COVID-19 Health/Wellness Midwest Multicultural

Fresh Farms Praises Efforts Of Employees During Covid-19 Crisis

Fresh Farms, Covid-19

The Shelby Report received a Covid-19 briefing on March 25 from Dino Svigos of Fresh Farms, which has four markets in the Chicago area.

Svigos is a principal in two of the locations, which range in size from 10,000 to 60,000 s.f. Their wholesaler is UNFI.

As with most grocery retailers across the country, Fresh Farms is encouraging senior citizens to come in between 8 and 9 a.m.

“Even if they get there at 7 a.m., my employees are usually here and they’ll let them in,” Svigos said. “That’s the slowest time of the day, so they can be personally escorted and helped…and then discouraging others—I don’t like to tell other people not to come in, this is still America—but I am encouraging seniors to come in and discouraging other customers not to come in.

“Some seniors have called me and said they can’t get out, so I take their orders down and I deliver them. I’m not set up for it—and if there’s any other way for the seniors to fulfill their needs, that would be great—but if they can’t, they can call me up and I’ll be more than happy to. And within reason. I don’t want to be delivering to all of (the city).”

Svigos described his stores as “a Whole Foods’ setup for first-generation international clients.”

“If you want to get a flavor of the world without traveling—because now you can’t travel—you’ve got to come to my stores because we bring the world to your table. That’s our motto.”

As for other Covid-19 precautions, Svigos said his stores distributed gloves while supplies lasted.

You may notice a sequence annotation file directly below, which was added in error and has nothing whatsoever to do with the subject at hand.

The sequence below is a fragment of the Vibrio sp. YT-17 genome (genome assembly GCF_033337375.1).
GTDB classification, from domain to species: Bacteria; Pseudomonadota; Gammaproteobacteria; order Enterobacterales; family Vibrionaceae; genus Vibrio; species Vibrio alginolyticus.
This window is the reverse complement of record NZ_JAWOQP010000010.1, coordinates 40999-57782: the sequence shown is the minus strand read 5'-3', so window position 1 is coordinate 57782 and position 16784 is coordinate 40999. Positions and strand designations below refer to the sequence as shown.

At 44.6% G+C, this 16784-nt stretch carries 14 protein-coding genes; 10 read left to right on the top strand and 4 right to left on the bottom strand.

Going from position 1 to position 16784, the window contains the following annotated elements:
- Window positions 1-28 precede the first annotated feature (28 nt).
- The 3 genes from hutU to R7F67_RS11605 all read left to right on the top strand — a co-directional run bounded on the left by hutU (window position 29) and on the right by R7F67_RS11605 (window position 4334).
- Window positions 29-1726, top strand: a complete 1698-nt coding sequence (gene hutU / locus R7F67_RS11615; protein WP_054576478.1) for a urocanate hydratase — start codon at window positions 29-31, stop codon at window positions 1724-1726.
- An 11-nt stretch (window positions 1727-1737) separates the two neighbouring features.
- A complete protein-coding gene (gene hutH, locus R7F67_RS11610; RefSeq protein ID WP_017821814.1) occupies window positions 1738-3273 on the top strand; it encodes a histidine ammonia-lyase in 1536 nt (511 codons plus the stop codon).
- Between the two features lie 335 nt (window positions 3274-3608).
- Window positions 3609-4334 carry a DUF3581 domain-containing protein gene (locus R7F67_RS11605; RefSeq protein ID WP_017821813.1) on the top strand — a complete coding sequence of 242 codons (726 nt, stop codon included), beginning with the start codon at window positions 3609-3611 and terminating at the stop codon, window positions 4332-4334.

“For the first week or so, I was giving out gloves to every customer. Unfortunately, I ran out of gloves, so I’m not doing that anymore. But I did that for the first five, six days when this broke just to try to prevent any spread of the disease.

“I’ve got a two-week notice until I get more (gloves), so I saved the rest of them for my employees. At least my employees, when they serve you, will have gloves on.”

In addition, Svigos said, most workers are wearing a face mask. 

“Some choose to wear them, others don’t. But at the end of the day, this is America. You can’t force people to do one thing or the other. I encourage employees if they have any kind of a cold or an ache or a cough or a sneeze, to take the day off. Don’t worry about it, I’ll pay you. I’ll pay employees to stay home.”

Svigos shared one other measure.

“We gave anywhere from a $100 to $350 bonuses to every one of our employees that took the punishment the last couple of weeks of completely overworking,” he said. “They got paid overtime, plus they got anywhere from $100 to a $300 gift certificate to help them with their food.”

Svigos praised the employees for helping Fresh Farms navigate this uncertain time.

“The owners, you make plenty all year long. How about the employees? Especially now when it’s slowing down, they don’t have the hours,” he said. “The last two weeks were fine, but now it’s slowing down and you’ve got to give them a little kicker.

“Let them know that things will be OK. You are only as good as your employees…if your employees are good, you are fantastic. If your employees are not, then you fail.”

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